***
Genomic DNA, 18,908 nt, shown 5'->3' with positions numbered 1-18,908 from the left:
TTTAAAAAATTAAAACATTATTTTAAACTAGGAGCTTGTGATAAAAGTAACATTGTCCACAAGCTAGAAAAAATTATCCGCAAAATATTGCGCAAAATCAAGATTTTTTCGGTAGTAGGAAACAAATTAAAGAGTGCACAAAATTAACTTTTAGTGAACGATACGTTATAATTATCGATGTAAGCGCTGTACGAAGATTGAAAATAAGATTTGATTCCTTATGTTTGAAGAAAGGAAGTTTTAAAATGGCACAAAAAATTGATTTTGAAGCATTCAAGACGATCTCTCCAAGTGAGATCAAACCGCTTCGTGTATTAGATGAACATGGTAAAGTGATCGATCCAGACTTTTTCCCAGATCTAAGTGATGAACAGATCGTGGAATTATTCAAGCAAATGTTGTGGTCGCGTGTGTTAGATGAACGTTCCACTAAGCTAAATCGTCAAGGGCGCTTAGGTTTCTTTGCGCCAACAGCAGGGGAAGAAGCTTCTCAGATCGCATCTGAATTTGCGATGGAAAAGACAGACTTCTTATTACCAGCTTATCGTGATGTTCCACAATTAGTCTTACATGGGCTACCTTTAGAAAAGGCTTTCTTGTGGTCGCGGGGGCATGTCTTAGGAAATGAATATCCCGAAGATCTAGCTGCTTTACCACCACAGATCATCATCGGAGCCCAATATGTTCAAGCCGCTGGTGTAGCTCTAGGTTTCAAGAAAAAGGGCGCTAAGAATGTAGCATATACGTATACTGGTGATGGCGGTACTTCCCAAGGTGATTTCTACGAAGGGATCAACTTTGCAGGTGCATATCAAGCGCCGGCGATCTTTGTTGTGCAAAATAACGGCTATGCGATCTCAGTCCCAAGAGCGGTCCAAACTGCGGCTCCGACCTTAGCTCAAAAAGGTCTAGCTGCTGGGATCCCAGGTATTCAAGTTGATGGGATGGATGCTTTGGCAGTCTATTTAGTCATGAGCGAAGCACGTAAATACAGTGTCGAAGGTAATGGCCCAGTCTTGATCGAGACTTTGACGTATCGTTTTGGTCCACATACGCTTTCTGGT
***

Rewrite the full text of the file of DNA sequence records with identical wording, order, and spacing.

Genomic DNA, 18,908 nt, shown 5'->3' with positions numbered 1-18,908 from the left:
TTTAAAAAATTAAAACATTATTTTAAACTAGGAGCTTGTGATAAAAGTAACATTGTCCACAAGCTAGAAAAAATTATCCGCAAAATATTGCGCAAAATCAAGATTTTTTCGGTAGTAGGAAACAAATTAAAGAGTGCACAAAATTAACTTTTAGTGAACGATACGTTATAATTATCGATGTAAGCGCTGTACGAAGATTGAAAATAAGATTTGATTCCTTATGTTTGAAGAAAGGAAGTTTTAAAATGGCACAAAAAATTGATTTTGAAGCATTCAAGACGATCTCTCCAAGTGAGATCAAACCGCTTCGTGTATTAGATGAACATGGTAAAGTGATCGATCCAGACTTTTTCCCAGATCTAAGTGATGAACAGATCGTGGAATTATTCAAGCAAATGTTGTGGTCGCGTGTGTTAGATGAACGTTCCACTAAGCTAAATCGTCAAGGGCGCTTAGGTTTCTTTGCGCCAACAGCAGGGGAAGAAGCTTCTCAGATCGCATCTGAATTTGCGATGGAAAAGACAGACTTCTTATTACCAGCTTATCGTGATGTTCCACAATTAGTCTTACATGGGCTACCTTTAGAAAAGGCTTTCTTGTGGTCGCGGGGGCATGTCTTAGGAAATGAATATCCCGAAGATCTAGCTGCTTTACCACCACAGATCATCATCGGAGCCCAATATGTTCAAGCCGCTGGTGTAGCTCTAGGTTTCAAGAAAAAGGGCGCTAAGAATGTAGCATATACGTATACTGGTGATGGCGGTACTTCCCAAGGTGATTTCTACGAAGGGATCAACTTTGCAGGTGCATATCAAGCGCCGGCGATCTTTGTTGTGCAAAATAACGGCTATGCGATCTCAGTCCCAAGAGCGGTCCAAACTGCGGCTCCGACCTTAGCTCAAAAAGGTCTAGCTGCTGGGATCCCAGGTATTCAAGTTGATGGGATGGATGCTTTGGCAGTCTATTTAGTCATGAGCGAAGCACGTAAATACAGTGTCGAAGGTAATGGCCCAGTCTTGATCGAGACTTTGACGTATCGTTTTGGTCCACATACGCTTTCTGGT